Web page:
Humans have hunted and handled other primates for thousands of years.Anyone who was bitten or scratched, or who cut himself butchering an animal, could have gotten infected.Brett Tindall, an AIDS researcher at the University of New South Wales, as he was preparing a routine update on transfusion-related HIV infections last year. And seven to 10 years later, none has suffered any effects.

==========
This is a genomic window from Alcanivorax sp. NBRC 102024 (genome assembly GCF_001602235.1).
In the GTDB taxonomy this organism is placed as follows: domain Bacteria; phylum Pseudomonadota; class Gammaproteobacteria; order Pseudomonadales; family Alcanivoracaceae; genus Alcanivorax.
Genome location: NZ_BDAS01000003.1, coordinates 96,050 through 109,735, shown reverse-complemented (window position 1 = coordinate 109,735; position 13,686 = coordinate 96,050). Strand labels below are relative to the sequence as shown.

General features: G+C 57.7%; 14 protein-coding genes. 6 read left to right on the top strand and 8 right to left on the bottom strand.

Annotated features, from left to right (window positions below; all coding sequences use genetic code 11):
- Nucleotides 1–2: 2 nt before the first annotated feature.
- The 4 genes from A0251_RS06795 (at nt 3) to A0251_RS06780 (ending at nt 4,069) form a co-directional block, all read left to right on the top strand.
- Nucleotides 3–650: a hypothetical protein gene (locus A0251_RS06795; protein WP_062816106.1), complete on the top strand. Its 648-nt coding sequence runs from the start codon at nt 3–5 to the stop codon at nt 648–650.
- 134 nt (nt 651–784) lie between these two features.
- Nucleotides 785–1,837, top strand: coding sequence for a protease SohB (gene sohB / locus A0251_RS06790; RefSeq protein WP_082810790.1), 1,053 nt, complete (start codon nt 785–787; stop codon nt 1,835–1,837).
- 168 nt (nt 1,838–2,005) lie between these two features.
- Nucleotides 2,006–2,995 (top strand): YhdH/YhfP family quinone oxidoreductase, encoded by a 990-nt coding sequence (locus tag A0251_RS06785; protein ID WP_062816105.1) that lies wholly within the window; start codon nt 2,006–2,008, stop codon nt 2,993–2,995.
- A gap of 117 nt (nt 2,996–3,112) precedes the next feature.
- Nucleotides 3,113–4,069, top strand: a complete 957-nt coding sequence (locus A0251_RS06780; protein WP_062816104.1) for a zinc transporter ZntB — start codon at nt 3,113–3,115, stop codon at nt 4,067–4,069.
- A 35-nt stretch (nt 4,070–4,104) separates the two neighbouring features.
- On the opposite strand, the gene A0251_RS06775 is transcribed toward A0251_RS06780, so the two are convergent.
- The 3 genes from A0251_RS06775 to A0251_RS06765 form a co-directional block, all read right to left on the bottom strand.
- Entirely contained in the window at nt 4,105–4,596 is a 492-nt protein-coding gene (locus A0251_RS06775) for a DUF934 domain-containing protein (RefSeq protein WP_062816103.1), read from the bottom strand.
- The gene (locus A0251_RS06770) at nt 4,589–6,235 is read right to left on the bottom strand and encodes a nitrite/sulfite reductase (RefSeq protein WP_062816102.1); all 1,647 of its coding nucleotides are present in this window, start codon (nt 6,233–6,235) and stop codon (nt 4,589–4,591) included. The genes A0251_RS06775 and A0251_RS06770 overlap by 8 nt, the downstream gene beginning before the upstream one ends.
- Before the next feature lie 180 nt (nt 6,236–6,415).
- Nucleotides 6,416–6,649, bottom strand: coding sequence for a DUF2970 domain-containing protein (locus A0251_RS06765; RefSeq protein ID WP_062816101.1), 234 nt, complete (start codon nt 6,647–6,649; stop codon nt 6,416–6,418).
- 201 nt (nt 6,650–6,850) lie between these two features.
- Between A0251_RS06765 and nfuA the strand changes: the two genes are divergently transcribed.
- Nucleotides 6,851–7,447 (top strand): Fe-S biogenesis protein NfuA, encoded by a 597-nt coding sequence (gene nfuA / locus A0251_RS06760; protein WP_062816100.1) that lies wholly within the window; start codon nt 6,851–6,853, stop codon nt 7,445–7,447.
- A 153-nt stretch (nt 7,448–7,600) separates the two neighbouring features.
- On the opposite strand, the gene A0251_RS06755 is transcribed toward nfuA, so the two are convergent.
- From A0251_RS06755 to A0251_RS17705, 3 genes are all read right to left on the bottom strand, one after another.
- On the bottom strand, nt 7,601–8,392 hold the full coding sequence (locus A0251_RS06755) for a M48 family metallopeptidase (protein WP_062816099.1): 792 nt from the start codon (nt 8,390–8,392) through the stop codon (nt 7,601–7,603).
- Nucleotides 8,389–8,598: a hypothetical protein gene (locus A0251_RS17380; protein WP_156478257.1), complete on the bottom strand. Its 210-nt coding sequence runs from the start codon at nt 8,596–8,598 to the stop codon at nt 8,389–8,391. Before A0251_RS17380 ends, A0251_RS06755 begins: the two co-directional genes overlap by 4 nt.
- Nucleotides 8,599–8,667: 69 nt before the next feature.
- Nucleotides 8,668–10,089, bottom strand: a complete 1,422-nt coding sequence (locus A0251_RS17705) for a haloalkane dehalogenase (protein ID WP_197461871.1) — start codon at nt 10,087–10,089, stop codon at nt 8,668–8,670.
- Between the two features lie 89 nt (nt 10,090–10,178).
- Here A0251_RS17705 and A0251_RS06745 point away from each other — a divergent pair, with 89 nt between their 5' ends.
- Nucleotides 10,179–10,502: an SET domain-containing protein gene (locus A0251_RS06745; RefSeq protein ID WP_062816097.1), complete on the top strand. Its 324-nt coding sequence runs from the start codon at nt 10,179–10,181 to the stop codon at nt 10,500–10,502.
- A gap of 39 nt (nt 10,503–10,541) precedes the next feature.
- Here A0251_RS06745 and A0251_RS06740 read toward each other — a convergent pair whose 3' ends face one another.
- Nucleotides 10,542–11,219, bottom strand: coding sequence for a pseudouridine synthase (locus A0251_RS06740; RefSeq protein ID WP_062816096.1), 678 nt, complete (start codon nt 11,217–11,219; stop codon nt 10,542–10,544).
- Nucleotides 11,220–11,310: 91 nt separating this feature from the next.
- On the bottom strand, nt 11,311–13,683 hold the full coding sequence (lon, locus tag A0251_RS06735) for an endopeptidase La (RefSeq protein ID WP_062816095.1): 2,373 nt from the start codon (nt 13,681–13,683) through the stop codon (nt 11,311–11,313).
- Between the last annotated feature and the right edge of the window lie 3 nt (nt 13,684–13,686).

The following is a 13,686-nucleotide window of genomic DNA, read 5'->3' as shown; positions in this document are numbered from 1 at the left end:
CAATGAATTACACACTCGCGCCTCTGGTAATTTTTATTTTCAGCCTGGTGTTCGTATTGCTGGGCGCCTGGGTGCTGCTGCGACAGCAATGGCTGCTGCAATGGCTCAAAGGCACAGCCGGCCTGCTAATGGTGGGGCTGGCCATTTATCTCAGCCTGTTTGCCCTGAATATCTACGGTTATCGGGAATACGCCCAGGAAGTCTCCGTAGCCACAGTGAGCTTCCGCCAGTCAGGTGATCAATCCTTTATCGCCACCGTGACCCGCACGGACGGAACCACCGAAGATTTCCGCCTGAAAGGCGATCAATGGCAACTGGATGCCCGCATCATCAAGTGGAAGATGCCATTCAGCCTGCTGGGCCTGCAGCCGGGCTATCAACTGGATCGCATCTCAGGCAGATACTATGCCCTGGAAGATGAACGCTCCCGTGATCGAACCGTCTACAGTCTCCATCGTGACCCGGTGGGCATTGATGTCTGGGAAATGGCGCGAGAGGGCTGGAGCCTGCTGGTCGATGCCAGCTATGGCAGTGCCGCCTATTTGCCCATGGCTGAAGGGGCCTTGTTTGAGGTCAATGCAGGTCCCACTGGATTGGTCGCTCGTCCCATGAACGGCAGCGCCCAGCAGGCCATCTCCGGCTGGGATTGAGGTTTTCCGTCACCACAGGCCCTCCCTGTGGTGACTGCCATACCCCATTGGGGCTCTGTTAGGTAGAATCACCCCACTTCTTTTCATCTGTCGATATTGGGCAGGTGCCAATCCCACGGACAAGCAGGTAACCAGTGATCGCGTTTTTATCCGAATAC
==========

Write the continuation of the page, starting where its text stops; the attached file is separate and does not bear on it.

A few researchers are now trying to exploit that very talent, using drugs to force HIV to mutate until it can no longer function.After tracking him down, Tindall learned, to his amazement, that the man was just as healthy as the people who got his blood. "We also know that a few patients remain well for long periods, but we've never known why. I think we've found a harmless strain."He may also have found the viral equivalent of a fossil, a clue to the origin, evolution and future of the AIDS epidemic.HIV may not be a new and inherently deadly virus, as is commonly assumed, but an old one that has recently acquired deadly tendencies.In a recent survey of 472 blood samples drawn from primate handlers, health officials found that three of those tested positive as well.No one knows whether the people with SIV eventually develop AIDS, but the potential for cross-species transmission is now clear.